U.S. military panels reviewing the detention of foreigners as enemy combatants are allowed to use evidence gained by torture in deciding whether to keep them imprisoned at Guantanamo Bay, Cuba, the government conceded in court Thursday.One would think simply that a government like ours would treat people by the laws of it's own country, or at least the international laws it helped create. Apparently this is not so.
The acknowledgment by Principal Deputy Associate Attorney General Brian Boyle came during a U.S. District Court hearing on lawsuits brought by some of the 550 foreigners imprisoned at the U.S. naval base in Cuba. The lawsuits challenge their detention without charges for up to three years so far.
Attorneys for the prisoners argued that some were held solely on evidence gained by torture, which they said violated fundamental fairness and U.S. due process standards. But Boyle argued in a similar hearing Wednesday that the detainees "have no constitutional rights enforceable in this court."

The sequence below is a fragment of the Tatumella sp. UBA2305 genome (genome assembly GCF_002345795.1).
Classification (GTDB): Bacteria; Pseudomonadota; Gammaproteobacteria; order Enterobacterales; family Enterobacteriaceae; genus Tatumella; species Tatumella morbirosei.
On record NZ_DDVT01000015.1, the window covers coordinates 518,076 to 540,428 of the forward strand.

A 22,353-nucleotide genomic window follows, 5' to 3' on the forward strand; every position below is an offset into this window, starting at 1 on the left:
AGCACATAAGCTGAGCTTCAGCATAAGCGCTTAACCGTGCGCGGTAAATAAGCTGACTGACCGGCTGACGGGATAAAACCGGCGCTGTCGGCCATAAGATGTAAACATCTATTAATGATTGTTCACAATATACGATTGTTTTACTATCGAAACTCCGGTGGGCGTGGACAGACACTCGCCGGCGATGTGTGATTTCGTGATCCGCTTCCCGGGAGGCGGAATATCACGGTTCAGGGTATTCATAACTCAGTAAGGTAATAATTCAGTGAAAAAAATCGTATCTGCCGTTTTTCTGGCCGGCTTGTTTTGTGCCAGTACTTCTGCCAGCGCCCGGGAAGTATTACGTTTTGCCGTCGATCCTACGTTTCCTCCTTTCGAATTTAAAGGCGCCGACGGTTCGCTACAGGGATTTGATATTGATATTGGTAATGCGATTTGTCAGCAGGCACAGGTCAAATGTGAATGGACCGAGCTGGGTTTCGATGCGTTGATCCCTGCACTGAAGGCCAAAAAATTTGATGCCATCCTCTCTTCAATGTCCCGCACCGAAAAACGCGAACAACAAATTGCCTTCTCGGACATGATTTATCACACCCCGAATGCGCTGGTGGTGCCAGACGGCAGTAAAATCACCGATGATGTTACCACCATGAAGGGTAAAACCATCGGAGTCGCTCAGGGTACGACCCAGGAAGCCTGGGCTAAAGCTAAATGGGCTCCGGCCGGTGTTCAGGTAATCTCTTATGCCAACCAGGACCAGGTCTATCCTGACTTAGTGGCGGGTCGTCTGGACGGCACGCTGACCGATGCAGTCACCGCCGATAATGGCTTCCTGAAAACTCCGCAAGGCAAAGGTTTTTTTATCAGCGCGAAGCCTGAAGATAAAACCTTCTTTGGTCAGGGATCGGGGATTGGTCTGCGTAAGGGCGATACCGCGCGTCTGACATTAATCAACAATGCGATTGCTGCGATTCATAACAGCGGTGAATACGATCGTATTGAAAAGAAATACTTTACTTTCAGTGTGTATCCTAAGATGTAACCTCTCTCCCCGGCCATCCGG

U.S. District Judge Richard J. Leon asked if a detention would be illegal if it were based solely on evidence gathered by torture, because "torture is illegal. We all know that."
Boyle replied that if the military's combatant status review tribunals (or CSRTs) "determine that evidence of questionable provenance were reliable, nothing in the due process clause (of the Constitution) prohibits them from relying on it."
What standards are we setting around the world?